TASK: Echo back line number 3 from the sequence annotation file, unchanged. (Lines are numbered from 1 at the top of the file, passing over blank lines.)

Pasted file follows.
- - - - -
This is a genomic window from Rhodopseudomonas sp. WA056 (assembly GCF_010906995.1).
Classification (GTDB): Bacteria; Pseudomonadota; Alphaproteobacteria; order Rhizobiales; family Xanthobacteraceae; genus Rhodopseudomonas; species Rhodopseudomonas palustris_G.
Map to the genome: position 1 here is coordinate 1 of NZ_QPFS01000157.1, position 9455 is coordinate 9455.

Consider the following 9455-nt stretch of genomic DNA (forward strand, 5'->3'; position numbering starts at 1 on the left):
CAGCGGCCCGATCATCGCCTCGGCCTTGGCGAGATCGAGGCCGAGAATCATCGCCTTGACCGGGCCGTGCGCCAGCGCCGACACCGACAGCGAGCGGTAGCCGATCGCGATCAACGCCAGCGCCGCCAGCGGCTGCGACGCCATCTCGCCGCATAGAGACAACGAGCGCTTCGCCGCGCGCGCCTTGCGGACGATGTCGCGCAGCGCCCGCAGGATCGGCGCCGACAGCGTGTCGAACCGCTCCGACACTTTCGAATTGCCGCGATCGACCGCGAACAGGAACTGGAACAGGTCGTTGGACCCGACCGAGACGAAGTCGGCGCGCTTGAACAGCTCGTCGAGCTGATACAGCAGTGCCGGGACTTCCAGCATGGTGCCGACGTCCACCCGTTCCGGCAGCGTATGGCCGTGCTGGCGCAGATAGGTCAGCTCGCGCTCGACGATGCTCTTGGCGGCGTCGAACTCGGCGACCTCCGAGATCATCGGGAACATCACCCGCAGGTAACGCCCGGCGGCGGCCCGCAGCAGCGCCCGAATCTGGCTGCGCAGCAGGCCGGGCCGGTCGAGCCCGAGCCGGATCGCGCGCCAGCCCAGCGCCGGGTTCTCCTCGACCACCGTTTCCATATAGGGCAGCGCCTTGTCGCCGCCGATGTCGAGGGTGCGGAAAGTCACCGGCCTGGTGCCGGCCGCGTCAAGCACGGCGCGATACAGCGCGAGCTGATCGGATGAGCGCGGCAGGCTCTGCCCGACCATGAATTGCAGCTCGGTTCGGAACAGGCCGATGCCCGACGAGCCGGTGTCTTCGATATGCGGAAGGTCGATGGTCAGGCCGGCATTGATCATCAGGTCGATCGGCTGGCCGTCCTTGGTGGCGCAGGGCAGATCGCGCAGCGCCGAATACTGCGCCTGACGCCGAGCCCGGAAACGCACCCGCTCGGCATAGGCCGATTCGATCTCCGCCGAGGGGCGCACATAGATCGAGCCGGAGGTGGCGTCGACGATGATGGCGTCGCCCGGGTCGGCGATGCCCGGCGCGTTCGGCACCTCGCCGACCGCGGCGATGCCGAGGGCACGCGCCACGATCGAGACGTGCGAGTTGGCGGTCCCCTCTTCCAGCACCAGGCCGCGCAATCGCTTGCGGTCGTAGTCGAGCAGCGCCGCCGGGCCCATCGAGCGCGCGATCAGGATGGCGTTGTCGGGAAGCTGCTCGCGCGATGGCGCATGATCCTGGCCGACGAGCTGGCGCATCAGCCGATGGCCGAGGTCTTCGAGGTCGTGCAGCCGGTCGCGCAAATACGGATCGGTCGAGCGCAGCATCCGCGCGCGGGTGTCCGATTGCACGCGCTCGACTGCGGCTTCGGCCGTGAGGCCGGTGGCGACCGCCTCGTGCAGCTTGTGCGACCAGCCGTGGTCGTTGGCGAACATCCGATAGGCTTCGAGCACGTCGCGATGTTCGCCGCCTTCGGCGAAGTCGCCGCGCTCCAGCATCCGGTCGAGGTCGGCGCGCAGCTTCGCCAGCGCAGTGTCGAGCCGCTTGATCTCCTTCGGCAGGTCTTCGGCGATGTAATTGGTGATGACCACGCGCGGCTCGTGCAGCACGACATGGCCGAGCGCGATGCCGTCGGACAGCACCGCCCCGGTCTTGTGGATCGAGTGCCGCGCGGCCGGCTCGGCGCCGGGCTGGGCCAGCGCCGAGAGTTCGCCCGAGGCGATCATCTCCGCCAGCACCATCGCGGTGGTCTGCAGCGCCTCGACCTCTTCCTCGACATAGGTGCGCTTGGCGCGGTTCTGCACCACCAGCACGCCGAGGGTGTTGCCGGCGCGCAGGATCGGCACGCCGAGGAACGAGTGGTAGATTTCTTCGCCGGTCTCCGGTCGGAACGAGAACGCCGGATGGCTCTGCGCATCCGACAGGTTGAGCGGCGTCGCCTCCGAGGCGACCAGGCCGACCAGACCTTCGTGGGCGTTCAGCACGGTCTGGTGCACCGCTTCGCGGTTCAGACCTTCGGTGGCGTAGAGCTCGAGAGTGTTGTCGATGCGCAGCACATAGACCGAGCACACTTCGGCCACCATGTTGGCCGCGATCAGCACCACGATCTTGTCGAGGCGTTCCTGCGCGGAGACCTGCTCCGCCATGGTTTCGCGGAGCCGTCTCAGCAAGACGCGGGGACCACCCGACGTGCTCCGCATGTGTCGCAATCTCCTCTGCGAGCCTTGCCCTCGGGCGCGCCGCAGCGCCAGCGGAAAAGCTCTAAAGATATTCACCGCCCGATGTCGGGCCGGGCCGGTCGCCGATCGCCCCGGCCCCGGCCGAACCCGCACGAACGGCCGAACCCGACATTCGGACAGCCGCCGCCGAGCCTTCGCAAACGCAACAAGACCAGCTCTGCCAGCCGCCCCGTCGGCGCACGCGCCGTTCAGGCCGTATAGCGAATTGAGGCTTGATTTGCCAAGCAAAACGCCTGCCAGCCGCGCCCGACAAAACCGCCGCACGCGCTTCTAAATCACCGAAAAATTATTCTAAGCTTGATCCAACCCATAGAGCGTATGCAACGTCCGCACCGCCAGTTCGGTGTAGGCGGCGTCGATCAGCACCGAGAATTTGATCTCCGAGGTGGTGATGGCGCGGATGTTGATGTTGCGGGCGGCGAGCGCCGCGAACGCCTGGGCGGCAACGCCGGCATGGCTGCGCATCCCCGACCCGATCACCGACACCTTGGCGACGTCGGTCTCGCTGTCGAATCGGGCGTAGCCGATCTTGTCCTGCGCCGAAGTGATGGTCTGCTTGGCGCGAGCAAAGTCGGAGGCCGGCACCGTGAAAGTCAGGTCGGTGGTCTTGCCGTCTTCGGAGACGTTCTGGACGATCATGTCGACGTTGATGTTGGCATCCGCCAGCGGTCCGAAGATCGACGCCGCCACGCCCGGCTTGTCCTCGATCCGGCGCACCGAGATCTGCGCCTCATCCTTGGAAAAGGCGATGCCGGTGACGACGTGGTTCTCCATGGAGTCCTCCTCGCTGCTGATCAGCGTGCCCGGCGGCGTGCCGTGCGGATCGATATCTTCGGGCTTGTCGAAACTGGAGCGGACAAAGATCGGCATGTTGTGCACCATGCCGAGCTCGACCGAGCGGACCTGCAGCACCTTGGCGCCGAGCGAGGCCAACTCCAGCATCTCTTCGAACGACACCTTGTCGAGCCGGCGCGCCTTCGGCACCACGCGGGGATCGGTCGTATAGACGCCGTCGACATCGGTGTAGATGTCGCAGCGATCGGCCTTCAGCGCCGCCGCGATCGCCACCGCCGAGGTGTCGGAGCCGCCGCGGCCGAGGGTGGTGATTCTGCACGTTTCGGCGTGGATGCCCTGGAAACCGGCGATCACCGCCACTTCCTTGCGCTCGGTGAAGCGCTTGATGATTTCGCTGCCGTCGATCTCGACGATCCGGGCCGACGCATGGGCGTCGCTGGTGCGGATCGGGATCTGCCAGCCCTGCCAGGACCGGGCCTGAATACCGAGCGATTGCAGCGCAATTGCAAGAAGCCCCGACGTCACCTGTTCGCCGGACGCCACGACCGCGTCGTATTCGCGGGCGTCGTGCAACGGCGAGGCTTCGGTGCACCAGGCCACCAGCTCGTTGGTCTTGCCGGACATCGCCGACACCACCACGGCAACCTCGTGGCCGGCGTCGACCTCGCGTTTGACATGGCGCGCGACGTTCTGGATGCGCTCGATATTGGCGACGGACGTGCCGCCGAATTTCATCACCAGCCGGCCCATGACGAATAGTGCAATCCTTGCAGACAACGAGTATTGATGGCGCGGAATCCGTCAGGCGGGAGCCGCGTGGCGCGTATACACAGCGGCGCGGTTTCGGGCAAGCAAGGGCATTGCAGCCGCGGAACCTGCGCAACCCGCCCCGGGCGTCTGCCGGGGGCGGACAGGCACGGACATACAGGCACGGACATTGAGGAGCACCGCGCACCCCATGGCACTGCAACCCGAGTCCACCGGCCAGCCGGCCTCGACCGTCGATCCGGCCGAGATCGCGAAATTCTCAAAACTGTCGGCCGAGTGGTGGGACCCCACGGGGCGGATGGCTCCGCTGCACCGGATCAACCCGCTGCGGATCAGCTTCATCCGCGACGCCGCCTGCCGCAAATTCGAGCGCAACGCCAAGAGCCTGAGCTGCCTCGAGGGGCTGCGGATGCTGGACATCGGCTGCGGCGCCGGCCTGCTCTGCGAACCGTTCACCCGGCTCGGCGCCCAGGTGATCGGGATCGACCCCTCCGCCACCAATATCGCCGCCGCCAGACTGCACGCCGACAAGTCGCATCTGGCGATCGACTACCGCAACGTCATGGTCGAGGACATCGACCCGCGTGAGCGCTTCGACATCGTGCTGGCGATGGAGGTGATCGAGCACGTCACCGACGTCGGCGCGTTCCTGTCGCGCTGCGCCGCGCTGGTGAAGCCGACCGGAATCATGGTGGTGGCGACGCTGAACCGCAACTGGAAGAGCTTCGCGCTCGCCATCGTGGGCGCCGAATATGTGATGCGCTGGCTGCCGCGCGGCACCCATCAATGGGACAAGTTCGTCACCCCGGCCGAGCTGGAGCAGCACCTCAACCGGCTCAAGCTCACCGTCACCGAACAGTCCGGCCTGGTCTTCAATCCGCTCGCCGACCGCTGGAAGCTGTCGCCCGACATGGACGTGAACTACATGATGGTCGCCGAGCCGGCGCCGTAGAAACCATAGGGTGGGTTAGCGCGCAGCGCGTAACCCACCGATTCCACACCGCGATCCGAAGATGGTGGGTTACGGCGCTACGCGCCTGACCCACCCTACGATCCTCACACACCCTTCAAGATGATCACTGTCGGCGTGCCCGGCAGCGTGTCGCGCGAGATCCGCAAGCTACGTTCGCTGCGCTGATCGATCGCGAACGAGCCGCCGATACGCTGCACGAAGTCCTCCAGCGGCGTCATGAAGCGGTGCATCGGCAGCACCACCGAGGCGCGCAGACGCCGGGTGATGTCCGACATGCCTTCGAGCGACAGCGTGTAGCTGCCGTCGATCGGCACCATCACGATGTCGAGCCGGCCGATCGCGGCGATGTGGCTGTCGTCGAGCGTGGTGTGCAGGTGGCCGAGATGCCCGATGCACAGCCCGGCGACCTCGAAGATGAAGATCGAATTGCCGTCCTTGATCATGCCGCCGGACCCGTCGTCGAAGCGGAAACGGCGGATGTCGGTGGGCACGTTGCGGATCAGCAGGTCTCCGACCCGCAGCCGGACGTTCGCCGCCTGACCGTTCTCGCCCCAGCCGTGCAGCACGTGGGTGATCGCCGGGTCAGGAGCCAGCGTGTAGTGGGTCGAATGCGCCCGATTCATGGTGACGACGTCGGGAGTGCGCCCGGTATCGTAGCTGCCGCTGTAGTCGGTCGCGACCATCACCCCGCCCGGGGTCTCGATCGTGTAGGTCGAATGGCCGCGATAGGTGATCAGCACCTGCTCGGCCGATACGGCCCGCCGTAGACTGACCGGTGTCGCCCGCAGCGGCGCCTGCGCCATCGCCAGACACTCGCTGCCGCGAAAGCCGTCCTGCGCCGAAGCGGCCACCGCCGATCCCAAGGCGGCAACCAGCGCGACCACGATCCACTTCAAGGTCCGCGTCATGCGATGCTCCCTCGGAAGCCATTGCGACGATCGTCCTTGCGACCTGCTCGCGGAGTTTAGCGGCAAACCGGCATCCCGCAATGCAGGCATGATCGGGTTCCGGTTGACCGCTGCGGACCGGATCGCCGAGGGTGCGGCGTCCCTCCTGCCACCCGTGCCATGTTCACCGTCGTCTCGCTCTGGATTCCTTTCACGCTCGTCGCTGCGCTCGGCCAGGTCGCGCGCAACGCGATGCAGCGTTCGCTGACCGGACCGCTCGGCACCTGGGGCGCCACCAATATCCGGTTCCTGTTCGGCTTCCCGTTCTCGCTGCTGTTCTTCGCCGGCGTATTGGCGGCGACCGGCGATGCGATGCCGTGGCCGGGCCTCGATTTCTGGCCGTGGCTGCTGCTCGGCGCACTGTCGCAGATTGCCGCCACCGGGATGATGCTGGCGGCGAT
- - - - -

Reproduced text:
Map to the genome: position 1 here is coordinate 1 of NZ_QPFS01000157.1, position 9455 is coordinate 9455.